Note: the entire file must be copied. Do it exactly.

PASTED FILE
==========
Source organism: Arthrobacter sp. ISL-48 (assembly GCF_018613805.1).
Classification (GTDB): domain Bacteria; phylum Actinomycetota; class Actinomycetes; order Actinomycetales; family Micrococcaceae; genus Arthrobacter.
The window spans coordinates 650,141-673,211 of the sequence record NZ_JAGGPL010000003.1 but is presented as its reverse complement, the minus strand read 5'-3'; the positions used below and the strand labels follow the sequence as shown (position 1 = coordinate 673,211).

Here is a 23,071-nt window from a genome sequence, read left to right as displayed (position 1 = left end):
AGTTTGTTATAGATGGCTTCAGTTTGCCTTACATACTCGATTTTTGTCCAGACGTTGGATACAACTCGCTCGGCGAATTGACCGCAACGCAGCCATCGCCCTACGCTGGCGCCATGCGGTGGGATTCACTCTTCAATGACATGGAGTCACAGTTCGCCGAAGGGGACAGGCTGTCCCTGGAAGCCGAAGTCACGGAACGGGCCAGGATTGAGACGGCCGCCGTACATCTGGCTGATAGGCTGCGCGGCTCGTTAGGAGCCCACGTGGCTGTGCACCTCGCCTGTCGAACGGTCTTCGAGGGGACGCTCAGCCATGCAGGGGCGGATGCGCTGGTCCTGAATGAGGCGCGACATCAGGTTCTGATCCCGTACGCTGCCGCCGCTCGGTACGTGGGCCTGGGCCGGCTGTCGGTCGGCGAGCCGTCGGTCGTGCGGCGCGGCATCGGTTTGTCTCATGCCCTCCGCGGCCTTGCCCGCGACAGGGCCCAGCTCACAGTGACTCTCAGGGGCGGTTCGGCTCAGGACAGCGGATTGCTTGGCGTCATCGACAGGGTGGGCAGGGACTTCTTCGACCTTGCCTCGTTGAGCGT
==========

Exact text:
Source organism: Arthrobacter sp. ISL-48 (assembly GCF_018613805.1).
Classification (GTDB): domain Bacteria; phylum Actinomycetota; class Actinomycetes; order Actinomycetales; family Micrococcaceae; genus Arthrobacter.
The window spans coordinates 650,141-673,211 of the sequence record NZ_JAGGPL010000003.1 but is presented as its reverse complement, the minus strand read 5'-3'; the positions used below and the strand labels follow the sequence as shown (position 1 = coordinate 673,211).

Here is a 23,071-nt window from a genome sequence, read left to right as displayed (position 1 = left end):
AGTTTGTTATAGATGGCTTCAGTTTGCCTTACATACTCGATTTTTGTCCAGACGTTGGATACAACTCGCTCGGCGAATTGACCGCAACGCAGCCATCGCCCTACGCTGGCGCCATGCGGTGGGATTCACTCTTCAATGACATGGAGTCACAGTTCGCCGAAGGGGACAGGCTGTCCCTGGAAGCCGAAGTCACGGAACGGGCCAGGATTGAGACGGCCGCCGTACATCTGGCTGATAGGCTGCGCGGCTCGTTAGGAGCCCACGTGGCTGTGCACCTCGCCTGTCGAACGGTCTTCGAGGGGACGCTCAGCCATGCAGGGGCGGATGCGCTGGTCCTGAATGAGGCGCGACATCAGGTTCTGATCCCGTACGCTGCCGCCGCTCGGTACGTGGGCCTGGGCCGGCTGTCGGTCGGCGAGCCGTCGGTCGTGCGGCGCGGCATCGGTTTGTCTCATGCCCTCCGCGGCCTTGCCCGCGACAGGGCCCAGCTCACAGTGACTCTCAGGGGCGGTTCGGCTCAGGACAGCGGATTGCTTGGCGTCATCGACAGGGTGGGCAGGGACTTCTTCGACCTTGCCTCGTTGAGCGT